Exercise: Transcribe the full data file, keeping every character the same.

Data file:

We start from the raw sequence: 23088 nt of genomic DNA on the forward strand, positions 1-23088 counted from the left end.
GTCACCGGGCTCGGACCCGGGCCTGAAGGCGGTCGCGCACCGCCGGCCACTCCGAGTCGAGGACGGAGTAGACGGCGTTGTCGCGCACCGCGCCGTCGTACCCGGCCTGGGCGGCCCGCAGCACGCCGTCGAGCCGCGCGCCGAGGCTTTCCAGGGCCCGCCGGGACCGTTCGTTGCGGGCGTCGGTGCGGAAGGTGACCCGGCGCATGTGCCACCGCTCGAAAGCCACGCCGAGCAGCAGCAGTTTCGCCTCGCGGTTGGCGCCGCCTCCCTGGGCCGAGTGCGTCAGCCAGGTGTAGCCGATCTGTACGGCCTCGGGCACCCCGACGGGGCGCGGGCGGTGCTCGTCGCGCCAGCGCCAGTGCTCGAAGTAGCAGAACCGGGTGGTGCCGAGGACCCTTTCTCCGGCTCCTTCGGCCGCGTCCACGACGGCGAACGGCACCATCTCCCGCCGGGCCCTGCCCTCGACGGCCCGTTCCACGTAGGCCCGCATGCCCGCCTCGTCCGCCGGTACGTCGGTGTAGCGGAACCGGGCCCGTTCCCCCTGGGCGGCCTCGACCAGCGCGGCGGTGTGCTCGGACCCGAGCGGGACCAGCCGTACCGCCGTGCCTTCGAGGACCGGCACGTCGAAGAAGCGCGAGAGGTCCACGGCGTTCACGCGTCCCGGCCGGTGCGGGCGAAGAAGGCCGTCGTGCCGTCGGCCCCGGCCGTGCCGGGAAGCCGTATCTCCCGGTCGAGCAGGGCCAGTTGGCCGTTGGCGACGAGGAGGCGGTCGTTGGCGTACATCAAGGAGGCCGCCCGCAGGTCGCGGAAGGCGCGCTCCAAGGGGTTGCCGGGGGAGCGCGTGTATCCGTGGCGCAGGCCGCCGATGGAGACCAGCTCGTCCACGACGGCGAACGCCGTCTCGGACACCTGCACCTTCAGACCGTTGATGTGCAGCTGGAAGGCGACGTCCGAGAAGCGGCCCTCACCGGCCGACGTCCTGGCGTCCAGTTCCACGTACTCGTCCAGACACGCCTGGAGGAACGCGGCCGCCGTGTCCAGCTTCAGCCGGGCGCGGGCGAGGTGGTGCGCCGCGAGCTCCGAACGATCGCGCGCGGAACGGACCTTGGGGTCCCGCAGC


We start from the raw sequence: 23088 nt of genomic DNA on the forward strand, positions 1-23088 counted from the left end.
GTCACCGGGCTCGGACCCGGGCCTGAAGGCGGTCGCGCACCGCCGGCCACTCCGAGTCGAGGACGGAGTAGACGGCGTTGTCGCGCACCGCGCCGTCGTACCCGGCCTGGGCGGCCCGCAGCACGCCGTCGAGCCGCGCGCCGAGGCTTTCCAGGGCCCGCCGGGACCGTTCGTTGCGGGCGTCGGTGCGGAAGGTGACCCGGCGCATGTGCCACCGCTCGAAAGCCACGCCGAGCAGCAGCAGTTTCGCCTCGCGGTTGGCGCCGCCTCCCTGGGCCGAGTGCGTCAGCCAGGTGTAGCCGATCTGTACGGCCTCGGGCACCCCGACGGGGCGCGGGCGGTGCTCGTCGCGCCAGCGCCAGTGCTCGAAGTAGCAGAACCGGGTGGTGCCGAGGACCCTTTCTCCGGCTCCTTCGGCCGCGTCCACGACGGCGAACGGCACCATCTCCCGCCGGGCCCTGCCCTCGACGGCCCGTTCCACGTAGGCCCGCATGCCCGCCTCGTCCGCCGGTACGTCGGTGTAGCGGAACCGGGCCCGTTCCCCCTGGGCGGCCTCGACCAGCGCGGCGGTGTGCTCGGACCCGAGCGGGACCAGCCGTACCGCCGTGCCTTCGAGGACCGGCACGTCGAAGAAGCGCGAGAGGTCCACGGCGTTCACGCGTCCCGGCCGGTGCGGGCGAAGAAGGCCGTCGTGCCGTCGGCCCCGGCCGTGCCGGGAAGCCGTATCTCCCGGTCGAGCAGGGCCAGTTGGCCGTTGGCGACGAGGAGGCGGTCGTTGGCGTACATCAAGGAGGCCGCCCGCAGGTCGCGGAAGGCGCGCTCCAAGGGGTTGCCGGGGGAGCGCGTGTATCCGTGGCGCAGGCCGCCGATGGAGACCAGCTCGTCCACGACGGCGAACGCCGTCTCGGACACCTGCACCTTCAGACCGTTGATGTGCAGCTGGAAGGCGACGTCCGAGAAGCGGCCCTCACCGGCCGACGTCCTGGCGTCCAGTTCCACGTACTCGTCCAGACACGCCTGGAGGAACGCGGCCGCCGTGTCCAGCTTCAGCCGGGCGCGGGCGAGGTGGTGCGCCGCGAGCTCCGAACGATCGCGCGCGGAACGGACCTTGGGGTCCCGCAGC